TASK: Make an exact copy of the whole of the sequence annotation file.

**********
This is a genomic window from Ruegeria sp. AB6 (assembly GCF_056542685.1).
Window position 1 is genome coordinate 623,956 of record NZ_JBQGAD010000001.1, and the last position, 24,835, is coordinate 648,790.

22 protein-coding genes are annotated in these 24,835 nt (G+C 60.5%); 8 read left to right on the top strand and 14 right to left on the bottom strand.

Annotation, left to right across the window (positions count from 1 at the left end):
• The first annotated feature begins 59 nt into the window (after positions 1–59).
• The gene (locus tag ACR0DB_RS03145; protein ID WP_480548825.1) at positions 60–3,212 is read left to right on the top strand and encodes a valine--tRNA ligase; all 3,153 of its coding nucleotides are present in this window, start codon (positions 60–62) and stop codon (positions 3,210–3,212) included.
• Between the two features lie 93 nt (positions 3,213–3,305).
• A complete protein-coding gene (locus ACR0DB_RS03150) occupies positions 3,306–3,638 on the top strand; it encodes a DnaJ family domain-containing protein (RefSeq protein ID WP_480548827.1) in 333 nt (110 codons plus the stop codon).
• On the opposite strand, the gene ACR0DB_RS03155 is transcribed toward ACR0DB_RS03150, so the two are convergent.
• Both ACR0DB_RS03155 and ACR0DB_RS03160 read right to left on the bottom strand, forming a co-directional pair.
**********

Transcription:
This is a genomic window from Ruegeria sp. AB6 (assembly GCF_056542685.1).
Window position 1 is genome coordinate 623,956 of record NZ_JBQGAD010000001.1, and the last position, 24,835, is coordinate 648,790.

22 protein-coding genes are annotated in these 24,835 nt (G+C 60.5%); 8 read left to right on the top strand and 14 right to left on the bottom strand.

Annotation, left to right across the window (positions count from 1 at the left end):
• The first annotated feature begins 59 nt into the window (after positions 1–59).
• The gene (locus tag ACR0DB_RS03145; protein ID WP_480548825.1) at positions 60–3,212 is read left to right on the top strand and encodes a valine--tRNA ligase; all 3,153 of its coding nucleotides are present in this window, start codon (positions 60–62) and stop codon (positions 3,210–3,212) included.
• Between the two features lie 93 nt (positions 3,213–3,305).
• A complete protein-coding gene (locus ACR0DB_RS03150) occupies positions 3,306–3,638 on the top strand; it encodes a DnaJ family domain-containing protein (RefSeq protein ID WP_480548827.1) in 333 nt (110 codons plus the stop codon).
• On the opposite strand, the gene ACR0DB_RS03155 is transcribed toward ACR0DB_RS03150, so the two are convergent.
• Both ACR0DB_RS03155 and ACR0DB_RS03160 read right to left on the bottom strand, forming a co-directional pair.